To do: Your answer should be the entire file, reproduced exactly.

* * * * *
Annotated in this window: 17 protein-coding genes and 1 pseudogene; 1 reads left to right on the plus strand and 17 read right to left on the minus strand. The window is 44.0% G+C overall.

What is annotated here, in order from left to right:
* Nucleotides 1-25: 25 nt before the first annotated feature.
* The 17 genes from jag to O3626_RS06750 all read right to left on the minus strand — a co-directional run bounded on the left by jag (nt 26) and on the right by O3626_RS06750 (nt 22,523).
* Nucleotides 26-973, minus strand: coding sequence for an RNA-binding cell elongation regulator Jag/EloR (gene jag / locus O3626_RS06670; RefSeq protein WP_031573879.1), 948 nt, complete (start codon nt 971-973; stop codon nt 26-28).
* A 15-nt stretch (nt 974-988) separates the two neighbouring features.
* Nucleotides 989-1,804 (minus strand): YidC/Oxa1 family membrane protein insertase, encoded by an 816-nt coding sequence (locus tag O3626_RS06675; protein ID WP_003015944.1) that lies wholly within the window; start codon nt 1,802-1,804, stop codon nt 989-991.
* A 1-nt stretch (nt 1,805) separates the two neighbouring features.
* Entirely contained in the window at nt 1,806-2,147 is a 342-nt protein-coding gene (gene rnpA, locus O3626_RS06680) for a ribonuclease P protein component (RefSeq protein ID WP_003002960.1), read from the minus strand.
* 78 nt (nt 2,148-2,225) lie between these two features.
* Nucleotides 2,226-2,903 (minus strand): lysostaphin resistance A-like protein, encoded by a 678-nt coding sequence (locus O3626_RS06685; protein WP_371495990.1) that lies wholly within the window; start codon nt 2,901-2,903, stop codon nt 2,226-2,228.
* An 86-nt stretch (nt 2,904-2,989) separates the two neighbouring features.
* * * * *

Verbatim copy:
Annotated in this window: 17 protein-coding genes and 1 pseudogene; 1 reads left to right on the plus strand and 17 read right to left on the minus strand. The window is 44.0% G+C overall.

What is annotated here, in order from left to right:
* Nucleotides 1-25: 25 nt before the first annotated feature.
* The 17 genes from jag to O3626_RS06750 all read right to left on the minus strand — a co-directional run bounded on the left by jag (nt 26) and on the right by O3626_RS06750 (nt 22,523).
* Nucleotides 26-973, minus strand: coding sequence for an RNA-binding cell elongation regulator Jag/EloR (gene jag / locus O3626_RS06670; RefSeq protein WP_031573879.1), 948 nt, complete (start codon nt 971-973; stop codon nt 26-28).
* A 15-nt stretch (nt 974-988) separates the two neighbouring features.
* Nucleotides 989-1,804 (minus strand): YidC/Oxa1 family membrane protein insertase, encoded by an 816-nt coding sequence (locus tag O3626_RS06675; protein ID WP_003015944.1) that lies wholly within the window; start codon nt 1,802-1,804, stop codon nt 989-991.
* A 1-nt stretch (nt 1,805) separates the two neighbouring features.
* Entirely contained in the window at nt 1,806-2,147 is a 342-nt protein-coding gene (gene rnpA, locus O3626_RS06680) for a ribonuclease P protein component (RefSeq protein ID WP_003002960.1), read from the minus strand.
* 78 nt (nt 2,148-2,225) lie between these two features.
* Nucleotides 2,226-2,903 (minus strand): lysostaphin resistance A-like protein, encoded by a 678-nt coding sequence (locus O3626_RS06685; protein WP_371495990.1) that lies wholly within the window; start codon nt 2,901-2,903, stop codon nt 2,226-2,228.
* An 86-nt stretch (nt 2,904-2,989) separates the two neighbouring features.